Print Edition - 2017-02-04  |  On Saturday

Nepal by numbers

  • An ambitious project is trying to make government data accessible–and it all started with students
- Marc Allemann

Feb 4, 2017-

Medha Joshi will soon start researching her master’s thesis. She’s from Kathmandu and studies rural development at Tribhuvan University’s Tri-Chandra Campus. “One problem I knew I would have,” says the 27-year old, “is that for my research I would have to go through hundreds of pages of data stored on PDF documents.” Many students who recently gathered in Pulchowk voiced similar complaints. They were attending the launch of a new statistics website called ‘Nepal in Data’.

Academic research is often slow and painstaking in the country if government data is needed. It’s not that statistics aren’t available to the public. But often facts and figures are hidden in PDF documents, which are stored on different ministry websites. Or students are forced to phone ministries and ask them for data. Santosh Gartaula had this experience years ago, as an undergraduate in development studies at Kathmandu University. “I had to nag people, asking them again and again for the numbers I needed,” he says. So Gartaula started collecting government data on a hard drive.

All data in one place

His private collection was the starting point for the website nepalindata.com, which aims to make the search for government data easy and intuitive. “From now on, you can find relevant data in one place,” Gartaula informed students at at Tribhuvan University’s Institute of Engineering last week. He is now the CEO of the privately funded non-profit organisation Bikas Udhyami and nepalindata.com is one of the organisation’s first projects. Bikas Udhyami calls itself a social innovation hub and it’s trying to bring an entrepreneurial approach to development. Currently the organisation has five staff members and two apprentices.

The target audience for the new website are policy makers, staff of development agencies and civil society organisations, academics, journalists and students. Gartaula and a handful of collaborators spent the last six months collecting further government data and preparing it for use in a database. The young Nepalis had their work cut out for them. Converting PDF data and cleaning it for use in a database was a laborious task. Choosing how to categorise and structure the information was another major headache. Equally ambitious was designing a user-friendly website. Here the team received help from a new start-up called Techkunia.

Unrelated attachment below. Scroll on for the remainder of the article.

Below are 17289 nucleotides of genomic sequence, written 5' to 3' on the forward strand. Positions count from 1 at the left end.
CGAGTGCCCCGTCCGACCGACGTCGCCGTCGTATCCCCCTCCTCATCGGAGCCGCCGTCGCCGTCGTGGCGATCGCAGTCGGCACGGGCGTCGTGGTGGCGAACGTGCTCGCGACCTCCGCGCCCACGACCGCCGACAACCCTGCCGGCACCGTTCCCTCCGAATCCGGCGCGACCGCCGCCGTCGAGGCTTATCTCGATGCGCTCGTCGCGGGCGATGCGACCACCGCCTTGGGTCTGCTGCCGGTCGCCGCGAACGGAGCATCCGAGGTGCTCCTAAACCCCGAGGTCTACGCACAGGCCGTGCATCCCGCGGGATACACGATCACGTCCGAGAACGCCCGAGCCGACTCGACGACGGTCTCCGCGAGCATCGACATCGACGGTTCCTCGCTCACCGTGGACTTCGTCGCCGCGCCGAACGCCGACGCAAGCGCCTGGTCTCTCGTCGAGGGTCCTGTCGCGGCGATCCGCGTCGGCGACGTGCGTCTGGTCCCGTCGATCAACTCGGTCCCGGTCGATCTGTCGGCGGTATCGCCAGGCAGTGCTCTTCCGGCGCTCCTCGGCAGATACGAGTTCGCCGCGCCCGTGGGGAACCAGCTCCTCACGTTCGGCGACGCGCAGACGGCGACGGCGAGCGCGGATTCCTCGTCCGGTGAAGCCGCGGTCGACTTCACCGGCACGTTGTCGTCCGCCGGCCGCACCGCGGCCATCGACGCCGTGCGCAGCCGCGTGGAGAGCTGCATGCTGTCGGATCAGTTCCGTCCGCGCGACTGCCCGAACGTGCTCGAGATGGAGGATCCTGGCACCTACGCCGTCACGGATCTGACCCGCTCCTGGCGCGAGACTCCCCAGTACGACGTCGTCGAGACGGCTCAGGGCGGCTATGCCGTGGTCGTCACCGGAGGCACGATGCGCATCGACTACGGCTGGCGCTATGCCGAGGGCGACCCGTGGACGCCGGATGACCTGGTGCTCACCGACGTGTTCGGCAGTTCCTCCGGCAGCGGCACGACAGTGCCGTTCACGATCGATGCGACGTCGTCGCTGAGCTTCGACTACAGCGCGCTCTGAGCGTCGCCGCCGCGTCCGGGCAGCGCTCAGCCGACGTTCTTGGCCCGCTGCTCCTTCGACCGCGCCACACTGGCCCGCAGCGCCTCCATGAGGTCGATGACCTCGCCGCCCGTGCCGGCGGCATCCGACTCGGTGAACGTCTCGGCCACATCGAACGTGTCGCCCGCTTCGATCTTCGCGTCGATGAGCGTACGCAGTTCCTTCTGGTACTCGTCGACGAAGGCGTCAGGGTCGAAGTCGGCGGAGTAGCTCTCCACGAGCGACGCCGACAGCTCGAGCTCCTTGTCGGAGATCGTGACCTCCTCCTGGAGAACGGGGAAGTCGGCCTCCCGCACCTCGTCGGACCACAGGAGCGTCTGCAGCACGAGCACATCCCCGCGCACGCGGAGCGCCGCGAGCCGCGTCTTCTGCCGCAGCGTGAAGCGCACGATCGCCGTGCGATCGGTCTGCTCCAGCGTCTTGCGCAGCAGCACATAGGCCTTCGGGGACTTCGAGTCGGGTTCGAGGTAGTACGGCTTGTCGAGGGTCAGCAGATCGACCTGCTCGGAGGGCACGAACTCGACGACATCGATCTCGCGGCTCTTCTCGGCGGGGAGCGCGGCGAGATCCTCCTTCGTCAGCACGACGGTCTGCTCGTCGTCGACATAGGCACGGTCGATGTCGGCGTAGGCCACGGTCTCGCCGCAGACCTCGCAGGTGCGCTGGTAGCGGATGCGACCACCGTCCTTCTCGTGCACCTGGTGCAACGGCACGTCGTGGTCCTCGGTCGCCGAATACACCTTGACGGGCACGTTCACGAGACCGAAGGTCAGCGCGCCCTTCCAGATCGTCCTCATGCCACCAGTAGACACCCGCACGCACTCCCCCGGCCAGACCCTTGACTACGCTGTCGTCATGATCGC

The questioned students at Pulchowk Campus were impressed with the result. After a short tutorial, they navigated the website with ease. While some said, that such a project should have been launched by the government itself, others stressed how much easier their life will be because of the new website. “Finding the relevant information has been very difficult until now,”says 23-year-old Abhishek Singh Basnet Chhetry, who studies social sciences at the National College in Baluwatar. 

Informed decisions

Bikas Udhyami did receive technical advice from one of the directors of the Central Bureau of Statistics to ensure data consistency. And the government has shown interest in the project. 

The non-profit company hopes to be able to collaborate closely in the future. “We have reached out,” says Gartaula. “For instance, it would really help us if government could supply us with data stored in Excel files.”

So what kind of questions does the website help answer? Currently users can choose from 12 sections (eg ‘Civil Society & Foreign Aid’, ‘State and Politics’, ‘Industry’, etc) and 1156 data sets. Each section is divided into indicators and sub-indicators. 

If you want to know how many NGOs were registered between 2000 and 2016 and how much foreign aid was dispersed during the same period, the answer is just a few clicks away. What the website intentionally doesn’t do, is help you interpret the results. It just gives the facts and the tools to analyse them. 

“We want to provide people with the numbers, so they can make informed decisions and policies,” says Gartaula. That goes for I/NGOs as well as for politicians. If for example an organisation wants to invest in alternative energy, it can use the website to identify how many solar panels were installed in the Terai in the last two years, instead of starting a project which is just based on assumptions.

But nepalindata.com is not only for seasoned professionals. It also wants to give students, the policy makers of tomorrow, the tools they need for their research. Judging by the enthusiasm voiced by many young Nepalis on launch day, the platform is on its way to achieving that.

Allemann is a journalist at the Bern-based Swiss National Radio  currently interning at The Kathmandu Post

Published: 04-02-2017 08:23

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